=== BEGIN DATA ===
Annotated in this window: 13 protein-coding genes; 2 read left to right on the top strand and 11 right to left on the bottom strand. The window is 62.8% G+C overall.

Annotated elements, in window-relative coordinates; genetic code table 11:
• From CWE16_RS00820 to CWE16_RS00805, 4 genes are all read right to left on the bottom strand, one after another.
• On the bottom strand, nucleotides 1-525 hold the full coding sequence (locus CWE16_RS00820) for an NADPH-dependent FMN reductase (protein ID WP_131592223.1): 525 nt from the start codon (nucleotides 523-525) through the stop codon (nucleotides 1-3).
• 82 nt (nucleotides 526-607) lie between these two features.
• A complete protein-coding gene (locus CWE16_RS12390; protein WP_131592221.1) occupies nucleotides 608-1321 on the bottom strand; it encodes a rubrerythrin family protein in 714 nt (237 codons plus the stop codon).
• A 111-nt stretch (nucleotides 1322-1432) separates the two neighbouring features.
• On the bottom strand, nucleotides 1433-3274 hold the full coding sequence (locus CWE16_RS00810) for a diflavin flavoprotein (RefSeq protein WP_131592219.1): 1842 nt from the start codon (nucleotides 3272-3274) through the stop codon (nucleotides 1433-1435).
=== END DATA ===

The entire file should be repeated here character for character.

Annotated in this window: 13 protein-coding genes; 2 read left to right on the top strand and 11 right to left on the bottom strand. The window is 62.8% G+C overall.

Annotated elements, in window-relative coordinates; genetic code table 11:
• From CWE16_RS00820 to CWE16_RS00805, 4 genes are all read right to left on the bottom strand, one after another.
• On the bottom strand, nucleotides 1-525 hold the full coding sequence (locus CWE16_RS00820) for an NADPH-dependent FMN reductase (protein ID WP_131592223.1): 525 nt from the start codon (nucleotides 523-525) through the stop codon (nucleotides 1-3).
• 82 nt (nucleotides 526-607) lie between these two features.
• A complete protein-coding gene (locus CWE16_RS12390; protein WP_131592221.1) occupies nucleotides 608-1321 on the bottom strand; it encodes a rubrerythrin family protein in 714 nt (237 codons plus the stop codon).
• A 111-nt stretch (nucleotides 1322-1432) separates the two neighbouring features.
• On the bottom strand, nucleotides 1433-3274 hold the full coding sequence (locus CWE16_RS00810) for a diflavin flavoprotein (RefSeq protein WP_131592219.1): 1842 nt from the start codon (nucleotides 3272-3274) through the stop codon (nucleotides 1433-1435).